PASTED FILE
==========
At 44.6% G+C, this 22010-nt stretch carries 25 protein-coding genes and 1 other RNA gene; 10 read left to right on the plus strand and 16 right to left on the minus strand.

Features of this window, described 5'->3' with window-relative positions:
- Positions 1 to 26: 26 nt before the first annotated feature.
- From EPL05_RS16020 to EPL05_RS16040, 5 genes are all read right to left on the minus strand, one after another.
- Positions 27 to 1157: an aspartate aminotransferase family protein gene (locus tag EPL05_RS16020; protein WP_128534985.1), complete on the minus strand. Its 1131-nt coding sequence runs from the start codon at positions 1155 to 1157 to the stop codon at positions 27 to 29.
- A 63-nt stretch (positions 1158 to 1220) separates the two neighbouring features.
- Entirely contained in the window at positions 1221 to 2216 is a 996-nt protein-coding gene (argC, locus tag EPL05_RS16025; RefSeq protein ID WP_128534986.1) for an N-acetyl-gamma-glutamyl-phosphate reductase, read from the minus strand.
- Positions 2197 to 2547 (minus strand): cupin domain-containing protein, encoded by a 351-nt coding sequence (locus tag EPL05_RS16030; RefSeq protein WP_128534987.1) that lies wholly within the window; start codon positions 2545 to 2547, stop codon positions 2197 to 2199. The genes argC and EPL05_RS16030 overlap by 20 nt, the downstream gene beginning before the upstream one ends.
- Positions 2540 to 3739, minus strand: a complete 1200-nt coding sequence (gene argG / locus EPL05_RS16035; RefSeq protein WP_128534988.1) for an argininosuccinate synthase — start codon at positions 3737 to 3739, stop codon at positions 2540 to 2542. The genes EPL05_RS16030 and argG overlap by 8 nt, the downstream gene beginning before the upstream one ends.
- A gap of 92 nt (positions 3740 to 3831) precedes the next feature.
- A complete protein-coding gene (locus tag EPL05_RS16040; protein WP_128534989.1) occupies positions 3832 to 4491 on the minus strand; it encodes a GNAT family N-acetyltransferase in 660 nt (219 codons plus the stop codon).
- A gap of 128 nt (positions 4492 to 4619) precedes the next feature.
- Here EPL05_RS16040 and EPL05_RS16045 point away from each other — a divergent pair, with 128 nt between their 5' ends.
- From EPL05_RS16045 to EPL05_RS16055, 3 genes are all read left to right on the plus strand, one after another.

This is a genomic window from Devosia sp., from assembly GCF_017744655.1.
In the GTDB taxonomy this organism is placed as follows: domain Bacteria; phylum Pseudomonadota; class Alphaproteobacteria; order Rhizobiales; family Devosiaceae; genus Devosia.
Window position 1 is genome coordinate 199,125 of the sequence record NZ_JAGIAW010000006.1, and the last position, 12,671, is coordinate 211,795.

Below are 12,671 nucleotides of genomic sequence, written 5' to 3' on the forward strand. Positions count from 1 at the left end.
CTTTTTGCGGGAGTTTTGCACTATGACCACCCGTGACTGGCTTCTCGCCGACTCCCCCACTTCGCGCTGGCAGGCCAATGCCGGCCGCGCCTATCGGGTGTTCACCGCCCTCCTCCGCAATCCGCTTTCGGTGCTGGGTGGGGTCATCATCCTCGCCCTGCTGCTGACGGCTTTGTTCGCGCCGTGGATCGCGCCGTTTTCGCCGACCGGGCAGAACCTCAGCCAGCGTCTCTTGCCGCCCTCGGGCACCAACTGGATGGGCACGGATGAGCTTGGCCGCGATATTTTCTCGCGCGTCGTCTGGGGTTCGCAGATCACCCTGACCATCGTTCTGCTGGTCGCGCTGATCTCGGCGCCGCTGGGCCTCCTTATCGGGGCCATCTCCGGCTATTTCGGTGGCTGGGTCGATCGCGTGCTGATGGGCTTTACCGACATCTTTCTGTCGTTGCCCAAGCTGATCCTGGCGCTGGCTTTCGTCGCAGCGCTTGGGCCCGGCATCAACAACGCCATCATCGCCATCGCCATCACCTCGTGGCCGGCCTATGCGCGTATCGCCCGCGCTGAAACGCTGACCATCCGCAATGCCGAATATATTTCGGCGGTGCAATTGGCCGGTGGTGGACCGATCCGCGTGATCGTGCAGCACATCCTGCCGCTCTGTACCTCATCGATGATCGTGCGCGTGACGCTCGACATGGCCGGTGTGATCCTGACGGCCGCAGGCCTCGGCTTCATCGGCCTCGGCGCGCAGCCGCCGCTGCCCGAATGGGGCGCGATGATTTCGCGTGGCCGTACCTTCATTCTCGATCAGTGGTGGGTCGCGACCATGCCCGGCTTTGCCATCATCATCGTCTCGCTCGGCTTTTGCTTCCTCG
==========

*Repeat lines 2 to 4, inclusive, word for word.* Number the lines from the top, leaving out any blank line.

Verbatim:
Features of this window, described 5'->3' with window-relative positions:
- Positions 1 to 26: 26 nt before the first annotated feature.
- From EPL05_RS16020 to EPL05_RS16040, 5 genes are all read right to left on the minus strand, one after another.